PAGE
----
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Remembering the Holocaust

Students visit the Hall of Names, at the Yad Vashem Holocaust Remembrance Centre in Jerusalem on January 26, 2022, on the eve of the International Holocaust Remembrance Day.

Students visit the Hall of Names, at the Yad Vashem Holocaust Remembrance Centre in Jerusalem on January 26, 2022, on the eve of the International Holocaust Remembrance Day.

Marked by the United Nations each year on the 27th of January, International Holocaust Remembrance Day provides an opportunity to recount the atrocities of the Holocaust that resulted in the death of an estimated 6 million Jews. The day marks the anniversary of the liberation of the Nazi German concentration and extermination camp Auschwitz-Birkenau in January 1945. The aphorism for Holocaust remembrance remains unchanged: Never Again. A turning point in history, the Holocaust is one of the most visible acts of violence and discrimination. Yet, lessons of the past seem to fade in the mists of time. Are those who do not remember the past condemned to repeat it?

Holocaust distortion and denial

As the Holocaust recedes in time, the forces of antisemitism, racial and religious intolerance, and discrimination and hate speech pose new challenges to global civilisational values, thereby running the risk of repetition of the crimes of the past. Holocaust ignorance, distortion and denial are growing at an alarming rate. The Anti-Defamation League Global 100, an index on antisemitism, found that antisemitic sentiments are disturbingly pervasive, with more than a quarter of the people surveyed, an estimated 1.09 billion people, harbouring antisemitic attitudes around the world. Across Asia, only 23% of persons surveyed had heard of the Holocaust and believe the historical account. Data from North America and Europe show that younger people are less likely to be aware of the historical accounts of the Holocaust, with less than half of those surveyed under the age of 35 having ever heard of the Holocaust. Considering India’s youthful demography, these statistics are important. The youth proved to be particularly vulnerable to the techniques employed by extremists to spread hateful and racist ideologies, which underscores the importance of empowering the youth with the knowledge, capacities, and agency to reject hate.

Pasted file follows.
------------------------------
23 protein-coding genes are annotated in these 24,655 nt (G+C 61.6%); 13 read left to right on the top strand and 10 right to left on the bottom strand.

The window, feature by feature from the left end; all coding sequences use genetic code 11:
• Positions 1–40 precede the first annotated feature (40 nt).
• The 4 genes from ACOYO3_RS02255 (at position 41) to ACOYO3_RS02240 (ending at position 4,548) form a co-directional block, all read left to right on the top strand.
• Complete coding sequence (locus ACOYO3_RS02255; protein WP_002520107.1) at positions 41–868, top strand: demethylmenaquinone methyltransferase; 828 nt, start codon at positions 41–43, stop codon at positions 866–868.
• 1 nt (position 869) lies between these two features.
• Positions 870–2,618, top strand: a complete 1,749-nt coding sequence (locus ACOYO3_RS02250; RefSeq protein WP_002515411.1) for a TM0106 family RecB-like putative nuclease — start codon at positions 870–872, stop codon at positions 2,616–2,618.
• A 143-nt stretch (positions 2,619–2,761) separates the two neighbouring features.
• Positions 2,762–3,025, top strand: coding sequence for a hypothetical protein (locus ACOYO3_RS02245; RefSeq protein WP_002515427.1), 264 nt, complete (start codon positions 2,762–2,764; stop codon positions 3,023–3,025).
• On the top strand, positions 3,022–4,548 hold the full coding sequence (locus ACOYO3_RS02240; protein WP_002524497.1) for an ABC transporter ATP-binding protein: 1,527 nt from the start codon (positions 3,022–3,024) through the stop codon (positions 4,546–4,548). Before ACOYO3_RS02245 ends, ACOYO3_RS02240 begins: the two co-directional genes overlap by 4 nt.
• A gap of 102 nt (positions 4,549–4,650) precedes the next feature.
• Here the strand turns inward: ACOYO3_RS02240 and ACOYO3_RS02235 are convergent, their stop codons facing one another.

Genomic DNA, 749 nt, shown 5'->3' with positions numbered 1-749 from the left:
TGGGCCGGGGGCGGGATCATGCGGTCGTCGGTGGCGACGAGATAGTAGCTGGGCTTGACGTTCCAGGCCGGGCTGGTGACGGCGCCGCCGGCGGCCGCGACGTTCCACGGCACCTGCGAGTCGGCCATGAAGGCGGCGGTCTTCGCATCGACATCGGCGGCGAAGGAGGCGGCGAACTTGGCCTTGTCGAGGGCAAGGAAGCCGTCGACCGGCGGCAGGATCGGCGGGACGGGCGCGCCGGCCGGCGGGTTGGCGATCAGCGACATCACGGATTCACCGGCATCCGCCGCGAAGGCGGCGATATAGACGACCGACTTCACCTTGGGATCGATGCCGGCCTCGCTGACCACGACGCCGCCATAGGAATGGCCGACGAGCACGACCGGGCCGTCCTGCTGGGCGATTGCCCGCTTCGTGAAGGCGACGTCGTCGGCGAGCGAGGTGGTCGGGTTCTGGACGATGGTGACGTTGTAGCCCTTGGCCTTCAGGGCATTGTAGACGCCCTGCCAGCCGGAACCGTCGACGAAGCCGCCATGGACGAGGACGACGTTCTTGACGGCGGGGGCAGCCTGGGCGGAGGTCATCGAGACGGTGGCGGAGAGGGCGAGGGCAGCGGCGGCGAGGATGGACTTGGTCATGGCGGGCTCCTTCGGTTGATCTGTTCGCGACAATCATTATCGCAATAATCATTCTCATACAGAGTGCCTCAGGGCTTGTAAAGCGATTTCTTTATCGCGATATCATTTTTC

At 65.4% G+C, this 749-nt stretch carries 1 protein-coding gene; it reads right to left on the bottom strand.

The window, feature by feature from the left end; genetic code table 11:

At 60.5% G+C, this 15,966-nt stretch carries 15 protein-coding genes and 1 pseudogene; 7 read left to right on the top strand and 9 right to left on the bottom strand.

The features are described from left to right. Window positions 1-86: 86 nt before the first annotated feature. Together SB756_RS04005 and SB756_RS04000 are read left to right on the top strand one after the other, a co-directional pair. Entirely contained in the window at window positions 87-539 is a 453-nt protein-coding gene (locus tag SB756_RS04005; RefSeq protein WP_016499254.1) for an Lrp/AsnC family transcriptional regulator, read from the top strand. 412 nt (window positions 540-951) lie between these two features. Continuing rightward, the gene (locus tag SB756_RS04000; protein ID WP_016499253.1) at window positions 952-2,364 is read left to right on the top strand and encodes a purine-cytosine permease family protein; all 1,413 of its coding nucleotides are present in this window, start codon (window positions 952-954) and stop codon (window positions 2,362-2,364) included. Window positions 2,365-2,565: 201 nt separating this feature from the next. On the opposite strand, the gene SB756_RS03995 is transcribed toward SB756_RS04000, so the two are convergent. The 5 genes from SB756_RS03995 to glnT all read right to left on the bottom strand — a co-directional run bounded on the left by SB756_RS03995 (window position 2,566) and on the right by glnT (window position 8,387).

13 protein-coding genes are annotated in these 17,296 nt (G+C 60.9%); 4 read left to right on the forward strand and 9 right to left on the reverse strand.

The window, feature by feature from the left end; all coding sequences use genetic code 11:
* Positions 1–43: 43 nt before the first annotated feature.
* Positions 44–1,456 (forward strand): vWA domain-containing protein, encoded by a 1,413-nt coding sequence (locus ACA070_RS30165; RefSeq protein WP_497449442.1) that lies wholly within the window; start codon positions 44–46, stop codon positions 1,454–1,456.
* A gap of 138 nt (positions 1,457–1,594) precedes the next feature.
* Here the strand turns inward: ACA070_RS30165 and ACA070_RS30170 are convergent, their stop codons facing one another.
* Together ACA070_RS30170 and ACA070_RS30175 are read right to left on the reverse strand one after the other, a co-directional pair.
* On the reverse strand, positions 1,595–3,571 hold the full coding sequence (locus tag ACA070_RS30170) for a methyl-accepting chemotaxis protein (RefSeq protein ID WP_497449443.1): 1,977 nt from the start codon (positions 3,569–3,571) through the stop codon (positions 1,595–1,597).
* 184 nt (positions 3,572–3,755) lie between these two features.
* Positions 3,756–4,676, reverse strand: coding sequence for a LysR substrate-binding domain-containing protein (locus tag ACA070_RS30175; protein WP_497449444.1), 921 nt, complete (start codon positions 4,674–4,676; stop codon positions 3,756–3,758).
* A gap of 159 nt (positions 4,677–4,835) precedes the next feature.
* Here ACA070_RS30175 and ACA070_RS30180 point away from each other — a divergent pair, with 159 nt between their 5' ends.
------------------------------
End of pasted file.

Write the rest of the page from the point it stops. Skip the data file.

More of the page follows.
Engaging the youth with the painful history of the Holocaust and the ethical and moral issues it highlights has contemporary relevance as a tool to help fight hatred and prompt discussion of the societal contexts that enable exclusionary policies to divide communities. With an ever more globalised young generation, capitalising on the power of education, communication and connectivity is important as they are effective tools to galvanise people into action.

India’s growing global influence and efforts towards digitisation provide further impetus to expand youth networks so that young people across the world can connect, share experiences, and negate extremist mindsets, ultimately strengthening efforts to disavow violence and discrimination. However, this needs to be carefully monitored as the lack of critical skills to filter out or navigate misinformation or disinformation on social media can leave the youth vulnerable to hate speech online. According to a publication by the Center for Countering Digital Hatred, antisemitism can be found on all social media platforms. The situation is worse in languages other than English, as social media companies including Facebook and YouTube lack global content moderation teams. This is important to note especially in the Indian context, as the youth make up a greater portion of the Internet user base.

Malicious words have the power to spark a wildfire, for it is words that started the Holocaust. Therefore, to prevent Indian youth from disseminating various forms of hate speech, both online and offline, we must educate them about the Holocaust and antisemitism today to deepen reflection about contemporary issues that affect societies around the world, such as the power of extremist ideologies, propaganda, the abuse of official power, and group-targeted hate and violence.

Addressing antisemitism

India’s vision to create inclusive and equitable education that includes more detailed knowledge of various cultures, religions, languages, and gender identities to develop respect for diversity through the National Educational Policy 2020 already creates a fertile ground for working on Holocaust education programmes. To further this vision and strengthen the resilience of Indian society against antisemitic discourses, the Embassies of Israel and Germany, with the support of UNESCO, are organising a workshop on antisemitism for policymakers, school principals and educators this February. Using existing training resources, experts from UNESCO, Israel and Germany will equip educators with the knowledge and approaches needed to use the history of the Holocaust to make ‘Never Again’ an actionable promise emanating from our classrooms.

With the community of Holocaust survivors dwindling, we need the youth to take forward the lessons of the past. It is imperative that they are empowered with knowledge to combat myths and falsehoods, and to be able to withstand influence from violent extremism and hate speech.

N aor Gilon is Ambassador of Israel to India, Walter J. Lindner is Ambassador of Germany to India and Eric Falt is Director, UNESCO, New Delhi


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Printable version | May 19, 2022 11:14:24 am | https://www.thehindu.com/opinion/op-ed/remembering-the-holocaust/article38330068.ece